If you’re fond of animals, there’s a section in its forest filled with bats hanging like large fruits in trees. You can take a picture of those bats while reminiscing a scene in Batman. They also have a butterfly garden where you can have a fun close encounter with colorful butterflies.

For swimming and relaxation, they offer a large swimming pool and a hot spring.

Now for our first travel injury story, we were told that an American mistakenly thought of the sulfur hot spring as one of the swimmable hot springs. When you enter this spring a warning sign will greet you and warn you that the spring’s temperature is around 90°C to 100°C and that you’re not even allowed to touch it.

The guy must have been a bit groggy that early morning and failed to read the signboard’s warning. He dived into the sulfur hot spring and the most unfortunate thing happened instantly. Since then, they’ve assigned someone to warn the tourists about this spring before entering after realizing that the warning signboard alone wasn’t enough.

I think some barbed wires might have helped prevent the tragedy. Unless they’re using the spring for boiling eggs occasionally, I don’t see a reason for them not to put one. The travel lesson learned here is very clear, always read the signboards.

After an enjoyable stroll in the whole area, we’ve decided to take the climbing challenge to the Seven Falls. It’s a long climb per waterfall. Good thing they’ve made concrete steps to it which made it easier for us to climb.

After reaching the 6th fall, our tour guide told us that we can take a swim there unlike the rest of the falls. Since the water is very clear and enticing, we gave it a shot. The water’s temperature was just right and there’s a shallow and a deep section.

We tried the shallow section first and had an immediate struggle. I found myself drowning with only have of my body submerged in water. Seriously? Check out the picture below and you’ll understand how a person can get drowned with only half of his body submerged in water.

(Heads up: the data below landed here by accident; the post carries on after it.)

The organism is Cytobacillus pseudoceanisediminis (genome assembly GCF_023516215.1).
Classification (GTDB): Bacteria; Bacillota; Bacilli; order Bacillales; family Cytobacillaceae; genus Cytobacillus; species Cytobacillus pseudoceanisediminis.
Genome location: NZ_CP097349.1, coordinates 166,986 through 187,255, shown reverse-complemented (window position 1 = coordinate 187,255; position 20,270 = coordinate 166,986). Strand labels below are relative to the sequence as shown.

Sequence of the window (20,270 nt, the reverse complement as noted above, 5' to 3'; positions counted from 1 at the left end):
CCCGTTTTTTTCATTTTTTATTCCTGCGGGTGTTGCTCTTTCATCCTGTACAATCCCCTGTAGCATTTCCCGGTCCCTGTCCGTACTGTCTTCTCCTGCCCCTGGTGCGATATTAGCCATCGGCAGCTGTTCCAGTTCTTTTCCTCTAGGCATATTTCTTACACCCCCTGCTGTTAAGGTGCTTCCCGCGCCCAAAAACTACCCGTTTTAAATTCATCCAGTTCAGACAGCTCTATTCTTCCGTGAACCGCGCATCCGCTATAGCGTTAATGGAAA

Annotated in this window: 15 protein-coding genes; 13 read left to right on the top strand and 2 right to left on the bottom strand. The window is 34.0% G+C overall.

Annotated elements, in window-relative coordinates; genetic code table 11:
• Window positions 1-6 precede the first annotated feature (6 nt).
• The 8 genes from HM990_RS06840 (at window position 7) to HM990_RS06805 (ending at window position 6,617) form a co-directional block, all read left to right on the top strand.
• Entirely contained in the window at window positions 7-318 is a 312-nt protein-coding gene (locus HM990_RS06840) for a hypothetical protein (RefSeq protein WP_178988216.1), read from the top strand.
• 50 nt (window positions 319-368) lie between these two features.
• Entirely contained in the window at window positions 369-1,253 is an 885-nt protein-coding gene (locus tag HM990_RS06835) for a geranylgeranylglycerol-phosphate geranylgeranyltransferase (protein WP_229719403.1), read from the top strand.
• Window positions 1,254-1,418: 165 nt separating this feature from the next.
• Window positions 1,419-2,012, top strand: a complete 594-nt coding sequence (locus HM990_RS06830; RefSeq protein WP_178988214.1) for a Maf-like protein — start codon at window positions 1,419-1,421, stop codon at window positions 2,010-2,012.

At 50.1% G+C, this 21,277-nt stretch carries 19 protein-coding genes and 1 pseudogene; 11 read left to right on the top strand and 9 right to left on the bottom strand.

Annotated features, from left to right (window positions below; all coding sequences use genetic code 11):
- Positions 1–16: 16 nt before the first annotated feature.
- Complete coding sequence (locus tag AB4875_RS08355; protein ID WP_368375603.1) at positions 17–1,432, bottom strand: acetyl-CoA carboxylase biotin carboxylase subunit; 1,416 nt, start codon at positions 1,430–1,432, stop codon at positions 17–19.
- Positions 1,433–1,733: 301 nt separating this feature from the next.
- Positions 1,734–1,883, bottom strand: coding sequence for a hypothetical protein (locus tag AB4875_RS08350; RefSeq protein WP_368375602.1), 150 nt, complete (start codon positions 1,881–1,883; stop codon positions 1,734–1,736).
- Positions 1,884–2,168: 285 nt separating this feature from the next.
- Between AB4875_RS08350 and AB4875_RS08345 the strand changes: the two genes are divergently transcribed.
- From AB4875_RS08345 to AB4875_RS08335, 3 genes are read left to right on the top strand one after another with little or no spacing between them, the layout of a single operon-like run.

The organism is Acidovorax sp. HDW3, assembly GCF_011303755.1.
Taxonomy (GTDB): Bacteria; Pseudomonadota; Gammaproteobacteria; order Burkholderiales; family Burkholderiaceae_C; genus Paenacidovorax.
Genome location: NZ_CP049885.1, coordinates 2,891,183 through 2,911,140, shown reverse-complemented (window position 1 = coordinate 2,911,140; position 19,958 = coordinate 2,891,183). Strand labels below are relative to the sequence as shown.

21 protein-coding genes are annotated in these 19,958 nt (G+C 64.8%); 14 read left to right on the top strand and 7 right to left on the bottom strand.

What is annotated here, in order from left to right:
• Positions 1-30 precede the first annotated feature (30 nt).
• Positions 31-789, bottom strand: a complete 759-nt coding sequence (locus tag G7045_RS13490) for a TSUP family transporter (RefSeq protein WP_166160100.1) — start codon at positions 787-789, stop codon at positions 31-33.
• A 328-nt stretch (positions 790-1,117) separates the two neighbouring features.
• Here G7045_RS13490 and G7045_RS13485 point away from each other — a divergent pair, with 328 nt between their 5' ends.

I was actually just giving myself a feel on how it’s like to experience the controversial waterboarding torture done by the CIA to captured terrorists.

Since I know how to swim, I dived to the deeper part of the fall. It was so deep that I can’t see the bottom part. The guide was obviously very used to swimming there that he could stand at the slippery edge of the fall.

If you’ll take a closer look at the picture below, the only place in that fall where you can sit comfortably after swimming from the opposite side is the edge of the fall. So the clumsy me sat there thinking that it’s safe since the guide can even stand there.

The part where I’m sitting at edge of the fall was smooth, mossy and slippery. The clumsy me again didn’t mind because gravity and my balance helped me stay put. I also didn’t mind the fact that what’s behind me is very steep and the water down there is shallow.

So the guide left me and went up a tree to enjoy a grandiose dive which happens to be near in front of me. There was a big splash then a wave and I ended up losing my balance which made me turn sideways and get pushed down below.

I’m surprised that my wife managed to get a shot of its “before and after” event. I guess if Twitter and Facebook was already around that time, she would have tweeted and uploaded it first in her Facebook wall before coming after to help me.

So the clumsy poor me was still blessed enough to just have a large wound in my foot and a dislocated joint. I can’t imagine what would have happened if my head went down first. It’s good that I can still walk back to our room and that the guide knows a shortcut there where we don’t need to endure a steep climb down.

This reminded me of the popular quote by Friedrich Nietzsche that “what doesn’t kill you only makes you stronger.” And I sure did become stronger by getting wiser in my travels later.

My wife had travel bloopers too, like slipping off the boat which caused her shoulder bag to get immersed in water with her cellphone and our digicam inside it. At another occasion, she left our digicam in a restroom during our Bohol travel and we’re very thankful to the person maintaining it for giving it back to us.

She also accidentally bruised her arm in the pointed corner of the snorkeling platform. It left her a large wound and you can see how upset she was.

I’m sure most of us have travel blooper stories ranging from simple things like forgetting to charge the camera’s battery to getting a serious injury more than what I’ve had. To sum up what I’ve learned in my travels, it only boils down to three things, prepare ahead of time, be a keen observer and don’t be clumsy.